Meet Your Neighbors

Thanks to Mark Godfrey (The Nature Conservancy) for alerting me to this project.

One of the things I try to do with my photography is show people creatures and plants that they might otherwise never notice.  I love hearing people say things like, “I had NO IDEA something like that lived near me!” when I’m giving presentations.  Of course, real success comes when I can inspire those same people to go out and make their own discoveries.  It’s hard to dismiss conservation as unimportant when you’ve actually met the species that hang in the balance. 

The “Meet Your Neighbors” project looks like a kindred spirit.  The project celebrates common species from around the world through portrait-style photographs.  They’re working with numerous photographers to capture images of these species in front of a plain white background that causes the viewer to really examine and appreciate the physical attributes of each species. 

Tree Hopper - Aurora, Nebraska. Although I normally like to photograph insects in their natural environment, I've played around with the kind of studio/white background format used by the "Meet Your Neighbors" project. The power of the format is that it forces the viewer to really pay attention to the creature itself - which is plenty beautiful.

You might wonder why the project doesn’t highlight rare species instead of common species.  There’s obvious value in showcasing rare species to get people tuned in to their plight.  But I also think it’s powerful to show people the species that are (literally) right in their backyard.  Those are the species most of us will actually be able to meet in person, and which can catalyze an interest in nature and conservation.  I think it’s a fantastic idea and a well-organized effort.  I wish them all success.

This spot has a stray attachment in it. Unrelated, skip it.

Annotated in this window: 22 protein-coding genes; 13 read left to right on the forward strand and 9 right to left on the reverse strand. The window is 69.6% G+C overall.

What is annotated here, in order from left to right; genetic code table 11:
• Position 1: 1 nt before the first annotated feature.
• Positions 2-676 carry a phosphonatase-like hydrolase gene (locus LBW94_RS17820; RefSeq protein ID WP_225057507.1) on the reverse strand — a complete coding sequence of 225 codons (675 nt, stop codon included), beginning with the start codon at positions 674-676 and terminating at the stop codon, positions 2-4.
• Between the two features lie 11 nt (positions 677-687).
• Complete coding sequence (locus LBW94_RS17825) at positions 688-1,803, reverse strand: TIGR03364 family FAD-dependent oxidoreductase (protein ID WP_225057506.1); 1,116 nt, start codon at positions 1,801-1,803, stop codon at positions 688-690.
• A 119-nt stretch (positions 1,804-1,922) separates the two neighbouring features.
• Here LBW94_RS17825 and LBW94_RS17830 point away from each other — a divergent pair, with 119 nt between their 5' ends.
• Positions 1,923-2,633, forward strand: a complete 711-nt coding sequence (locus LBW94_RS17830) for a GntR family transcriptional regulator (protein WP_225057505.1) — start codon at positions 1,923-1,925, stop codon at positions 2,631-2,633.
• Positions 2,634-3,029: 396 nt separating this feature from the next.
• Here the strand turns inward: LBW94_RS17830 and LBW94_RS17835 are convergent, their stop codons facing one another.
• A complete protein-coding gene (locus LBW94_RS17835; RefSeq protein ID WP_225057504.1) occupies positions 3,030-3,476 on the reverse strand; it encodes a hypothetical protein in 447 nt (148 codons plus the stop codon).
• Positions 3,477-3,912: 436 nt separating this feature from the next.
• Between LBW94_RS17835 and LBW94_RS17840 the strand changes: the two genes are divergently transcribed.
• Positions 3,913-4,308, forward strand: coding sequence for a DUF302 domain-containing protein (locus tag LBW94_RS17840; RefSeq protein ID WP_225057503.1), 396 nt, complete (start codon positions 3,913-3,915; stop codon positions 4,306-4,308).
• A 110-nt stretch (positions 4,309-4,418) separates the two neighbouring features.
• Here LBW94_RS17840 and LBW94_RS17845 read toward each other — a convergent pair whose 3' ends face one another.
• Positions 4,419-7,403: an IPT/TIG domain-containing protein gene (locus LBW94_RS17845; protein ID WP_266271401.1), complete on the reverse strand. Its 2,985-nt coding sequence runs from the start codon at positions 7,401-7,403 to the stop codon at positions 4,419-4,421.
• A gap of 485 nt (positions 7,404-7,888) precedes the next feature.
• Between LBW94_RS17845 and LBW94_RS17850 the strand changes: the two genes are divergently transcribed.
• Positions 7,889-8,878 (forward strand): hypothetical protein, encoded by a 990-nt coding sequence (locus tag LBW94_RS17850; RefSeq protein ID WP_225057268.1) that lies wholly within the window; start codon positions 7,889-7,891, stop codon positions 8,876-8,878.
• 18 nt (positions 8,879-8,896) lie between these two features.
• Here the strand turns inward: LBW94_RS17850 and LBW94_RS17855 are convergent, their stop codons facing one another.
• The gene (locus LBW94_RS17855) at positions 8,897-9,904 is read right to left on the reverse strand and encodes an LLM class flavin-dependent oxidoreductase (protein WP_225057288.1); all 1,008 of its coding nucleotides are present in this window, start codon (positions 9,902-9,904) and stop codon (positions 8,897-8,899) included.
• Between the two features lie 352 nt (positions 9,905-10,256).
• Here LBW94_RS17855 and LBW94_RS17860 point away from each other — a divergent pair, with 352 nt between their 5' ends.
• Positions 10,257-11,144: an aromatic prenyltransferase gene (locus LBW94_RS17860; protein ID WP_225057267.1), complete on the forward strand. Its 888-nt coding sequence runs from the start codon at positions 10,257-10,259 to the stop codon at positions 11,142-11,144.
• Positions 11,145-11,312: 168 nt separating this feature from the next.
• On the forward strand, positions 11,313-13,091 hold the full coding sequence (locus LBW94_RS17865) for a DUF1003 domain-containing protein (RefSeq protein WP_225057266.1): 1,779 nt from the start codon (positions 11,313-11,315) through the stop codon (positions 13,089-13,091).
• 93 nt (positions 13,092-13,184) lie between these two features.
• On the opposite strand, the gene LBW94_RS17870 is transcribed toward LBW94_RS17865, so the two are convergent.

Please visit their website to learn more about the project.

Larva of a Green June Beetle. This big white grub crawls around on its back with its legs sticking up in the air - which is not only very cool, but also the distinguishing characteristic that separates it from other beetle larvae. Thanks to Ted MacRae for identification and natural history information.

3 thoughts on “Meet Your Neighbors

  1. Chris, thanks for this – I think the Meet Your Neighbors project is a wonderful way to involve people in the natural world that is just outside their backdoor.

  2. Chris, Mark shared your blog and your blog post with me. I sincerely appreciate your coverage of the project and glad to hear of another person who cares about their local wildlife as much as I do. Like you, I’ve spent most of my time photographing wildlife in its natural environment but there is something intriguing about this technique, which definitely appeals to me.

    Mark may have shared this with you, but if not, thought you might like to read it:

    Good luck with your work on the Prairie and let me know if you would ever be interested in participating with the project.

    My best,

    • You’re very welcome – I love the project. I look forward to hearing more about it as it rolls along.
      I’ve got enough going on to keep me busy at the moment, but that doesn’t mean I won’t participate down the road.


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